Every year, national publications and health care organizations produce lists ranking states according to various health care measures. Without fail, Minnesota is in the top tier. Whether it’s healthy lifestyles, access to care, safety, innovation or efficient care delivery, Minnesota is one of the nation’s leaders. The incredible growth of medical device companies and the diverse, high-quality health care providers offer further proof. Our state is on the leading edge of health care, and the University of Minnesota Medical School and Academic Health Center are a big part of that.

But in “What did they do to my U?” (May 16), Dr. Robert Wilson asserted that the Medical School is currently a “junior varsity” team. I couldn’t disagree more. If you are one of the many Minnesotans who have benefited from the innovative care, leading medical research and excellent physicians who have trained at the U and have stayed in Minnesota to practice medicine, I’ll bet you disagree as well.

I have been dean of the Medical School for a little more than a year now after more than 12 years as director of pathology at Johns Hopkins. I did my residency here at the U in the 1980s, and my time here left a great impression on me. I was excited to come back.

It is true that the Medical School needs to improve in the rankings. Our National Institutes of Health ranking has fallen to 30th, from 14th in the early 1980s. This has coincided with the loss of around 100 tenured faculty positions. This decline is what prompted Gov. Mark Dayton last fall to appoint a blue-ribbon committee to look at ways to strengthen the Medical School’s stature. The committee recommendations included new funding to create “Medical Discovery Teams” — recruiting top faculty from around the country to come to the U and tackle some of the most pressing health issues facing our state.

There are reasons for optimism. Our Medical School produces excellent doctors. We are ranked 10th in the nation in primary care and fourth in rural medicine, according to U.S. News and World Report. We make discoveries that are changing the treatment of devastating illnesses, including leadership in bone marrow transplantation, diabetes and Alzheimer’s. Our graduates are in demand. Our residency slots fill with some of the best and brightest. We are one of only a handful of medical schools to rank highly in both research and in training for primary care. These are building blocks for excellence.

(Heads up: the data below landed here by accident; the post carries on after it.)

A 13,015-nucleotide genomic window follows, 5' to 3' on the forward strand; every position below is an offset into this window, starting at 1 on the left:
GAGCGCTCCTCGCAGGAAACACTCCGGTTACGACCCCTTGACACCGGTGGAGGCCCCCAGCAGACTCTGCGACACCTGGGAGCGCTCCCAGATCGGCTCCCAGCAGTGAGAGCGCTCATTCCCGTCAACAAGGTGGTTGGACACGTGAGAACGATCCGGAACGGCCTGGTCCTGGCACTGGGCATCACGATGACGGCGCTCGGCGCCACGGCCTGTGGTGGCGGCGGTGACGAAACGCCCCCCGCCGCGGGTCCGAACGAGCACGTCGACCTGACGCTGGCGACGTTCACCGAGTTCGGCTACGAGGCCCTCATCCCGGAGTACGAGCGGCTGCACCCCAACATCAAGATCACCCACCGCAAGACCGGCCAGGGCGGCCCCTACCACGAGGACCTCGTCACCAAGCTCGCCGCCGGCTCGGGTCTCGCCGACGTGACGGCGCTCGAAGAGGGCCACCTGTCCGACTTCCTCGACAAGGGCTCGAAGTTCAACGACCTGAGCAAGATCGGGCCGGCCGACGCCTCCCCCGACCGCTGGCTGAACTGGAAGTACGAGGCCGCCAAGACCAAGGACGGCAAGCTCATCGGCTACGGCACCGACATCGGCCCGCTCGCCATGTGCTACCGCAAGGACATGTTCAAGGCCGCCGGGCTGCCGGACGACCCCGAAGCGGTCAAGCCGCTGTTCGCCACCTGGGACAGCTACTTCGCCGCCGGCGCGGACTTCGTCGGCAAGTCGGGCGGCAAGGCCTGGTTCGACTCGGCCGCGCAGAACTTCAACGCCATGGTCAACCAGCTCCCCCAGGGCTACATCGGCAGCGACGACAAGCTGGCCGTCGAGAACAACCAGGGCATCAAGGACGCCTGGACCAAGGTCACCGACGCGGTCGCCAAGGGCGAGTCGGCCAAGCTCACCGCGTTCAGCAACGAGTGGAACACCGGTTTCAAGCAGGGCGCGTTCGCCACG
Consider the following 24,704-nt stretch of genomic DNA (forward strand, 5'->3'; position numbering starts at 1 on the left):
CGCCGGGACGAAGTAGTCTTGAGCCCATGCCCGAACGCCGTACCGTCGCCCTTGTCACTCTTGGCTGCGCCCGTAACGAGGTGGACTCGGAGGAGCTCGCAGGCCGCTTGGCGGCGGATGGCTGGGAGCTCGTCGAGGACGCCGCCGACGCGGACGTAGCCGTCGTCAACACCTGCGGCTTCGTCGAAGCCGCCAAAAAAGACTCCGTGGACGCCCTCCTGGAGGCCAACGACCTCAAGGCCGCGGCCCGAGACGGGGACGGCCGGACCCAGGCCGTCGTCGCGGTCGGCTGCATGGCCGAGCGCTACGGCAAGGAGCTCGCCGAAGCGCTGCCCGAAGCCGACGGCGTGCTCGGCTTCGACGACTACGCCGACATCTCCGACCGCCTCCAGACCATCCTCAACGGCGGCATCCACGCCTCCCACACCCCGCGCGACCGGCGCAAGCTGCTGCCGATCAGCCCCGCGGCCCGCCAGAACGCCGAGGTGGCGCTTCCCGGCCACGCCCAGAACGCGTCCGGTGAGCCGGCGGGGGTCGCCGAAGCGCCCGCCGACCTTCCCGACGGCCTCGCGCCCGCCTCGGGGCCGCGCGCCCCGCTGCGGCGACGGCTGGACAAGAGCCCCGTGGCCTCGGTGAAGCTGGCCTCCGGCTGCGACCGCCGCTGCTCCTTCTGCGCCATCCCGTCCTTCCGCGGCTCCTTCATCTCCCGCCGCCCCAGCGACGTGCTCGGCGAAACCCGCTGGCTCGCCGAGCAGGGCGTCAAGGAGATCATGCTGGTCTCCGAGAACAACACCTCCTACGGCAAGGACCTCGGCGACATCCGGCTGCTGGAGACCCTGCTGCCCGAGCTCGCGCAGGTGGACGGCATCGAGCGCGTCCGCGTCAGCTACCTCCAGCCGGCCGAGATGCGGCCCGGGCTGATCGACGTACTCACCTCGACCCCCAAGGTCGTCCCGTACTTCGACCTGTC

My goal is to build on the school’s legacy, to move forward with the strategic vision our faculty developed in 2013 and to make our Medical School a truly world-class institution.

I believe this goal is within our grasp. It will take work and investment, but I am confident in our faculty, our leadership, and the support from President Eric Kaler, the Legislature and Gov. Dayton. They all understand the importance of the Medical School to the well-being of our state.

We know there is room for improvement. That’s why we’re working closely with Fairview to develop an academic health system that is necessary to accomplish our goals around medical training, research and innovative care. We’re renewing our emphasis on scholarship and research to help Minnesotans live healthier lives. The opening next year of the University of Minnesota Clinics and Surgery Center, a new state-of-the-art outpatient facility on campus, will enhance our ability to provide interprofessional training and to build on our research mission. In December, we will officially open the final building in the Biomedical Discovery District, a partnership between the university and the state that has brought world-class research facilities to the Twin Cities campus.

Our goal is to be a top-decile academic health system. That will put us in the top 14 in the nation (not the top 500, as Wilson asserted). It’s an ambitious but achievable goal.

We have great energy within the Medical School to move forward. We have set specific goals and metrics to measure progress around six key areas: scholarship, research, education, clinical care, financial sustainability and diversity. We are implementing changes across the university to improve and restore confidence in the protection of human subjects in our research. And we have talented and passionate students and faculty members throughout the health sciences.

The University of Minnesota Medical School is ready to meet the challenges on the horizon. I am proud to be back, and I look forward to helping lead our school into the future.


Brooks Jackson is dean of the Medical School and vice president of health sciences at the University of Minnesota.